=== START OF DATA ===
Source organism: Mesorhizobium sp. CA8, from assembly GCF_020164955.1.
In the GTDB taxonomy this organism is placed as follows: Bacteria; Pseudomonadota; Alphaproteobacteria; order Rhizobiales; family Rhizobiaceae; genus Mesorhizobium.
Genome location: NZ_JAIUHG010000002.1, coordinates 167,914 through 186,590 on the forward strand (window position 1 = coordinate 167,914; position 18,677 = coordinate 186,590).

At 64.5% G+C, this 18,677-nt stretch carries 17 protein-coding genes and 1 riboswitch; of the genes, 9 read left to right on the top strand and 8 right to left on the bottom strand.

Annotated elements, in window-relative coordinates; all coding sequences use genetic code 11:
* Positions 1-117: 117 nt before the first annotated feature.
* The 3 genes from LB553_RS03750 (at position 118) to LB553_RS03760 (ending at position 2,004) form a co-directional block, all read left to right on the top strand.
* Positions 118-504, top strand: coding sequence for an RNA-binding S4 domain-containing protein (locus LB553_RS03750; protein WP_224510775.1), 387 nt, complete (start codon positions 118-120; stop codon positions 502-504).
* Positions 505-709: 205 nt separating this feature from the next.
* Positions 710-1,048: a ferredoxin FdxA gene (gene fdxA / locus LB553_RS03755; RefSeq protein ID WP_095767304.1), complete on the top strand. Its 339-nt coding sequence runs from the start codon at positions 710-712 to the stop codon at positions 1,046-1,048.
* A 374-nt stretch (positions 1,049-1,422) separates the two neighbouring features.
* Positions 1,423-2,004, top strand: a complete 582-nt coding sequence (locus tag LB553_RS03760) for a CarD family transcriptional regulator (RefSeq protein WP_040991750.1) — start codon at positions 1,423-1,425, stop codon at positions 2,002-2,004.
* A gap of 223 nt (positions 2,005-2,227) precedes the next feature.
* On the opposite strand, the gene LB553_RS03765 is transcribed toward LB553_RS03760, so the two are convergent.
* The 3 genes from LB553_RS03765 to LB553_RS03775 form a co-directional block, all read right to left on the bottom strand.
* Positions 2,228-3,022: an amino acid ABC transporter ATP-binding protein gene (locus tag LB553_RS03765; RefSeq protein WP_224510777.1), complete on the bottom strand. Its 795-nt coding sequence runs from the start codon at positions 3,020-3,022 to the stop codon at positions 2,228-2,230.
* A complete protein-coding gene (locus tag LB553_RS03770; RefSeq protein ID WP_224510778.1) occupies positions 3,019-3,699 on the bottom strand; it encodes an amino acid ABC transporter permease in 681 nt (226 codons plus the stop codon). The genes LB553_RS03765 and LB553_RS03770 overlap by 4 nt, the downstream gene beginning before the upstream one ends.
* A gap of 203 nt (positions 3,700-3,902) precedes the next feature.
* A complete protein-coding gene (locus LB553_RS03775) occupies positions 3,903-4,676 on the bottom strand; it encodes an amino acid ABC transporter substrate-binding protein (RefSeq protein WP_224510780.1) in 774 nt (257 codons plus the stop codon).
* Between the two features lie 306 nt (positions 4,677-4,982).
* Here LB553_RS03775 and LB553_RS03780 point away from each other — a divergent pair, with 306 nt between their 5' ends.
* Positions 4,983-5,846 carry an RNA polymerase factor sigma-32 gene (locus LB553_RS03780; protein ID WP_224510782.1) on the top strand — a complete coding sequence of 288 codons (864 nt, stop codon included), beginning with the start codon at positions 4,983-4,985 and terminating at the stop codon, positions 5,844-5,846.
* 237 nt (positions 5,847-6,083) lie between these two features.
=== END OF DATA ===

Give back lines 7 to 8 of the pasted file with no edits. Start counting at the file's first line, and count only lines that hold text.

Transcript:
* The 3 genes from LB553_RS03750 (at position 118) to LB553_RS03760 (ending at position 2,004) form a co-directional block, all read left to right on the top strand.
* Positions 118-504, top strand: coding sequence for an RNA-binding S4 domain-containing protein (locus LB553_RS03750; protein WP_224510775.1), 387 nt, complete (start codon positions 118-120; stop codon positions 502-504).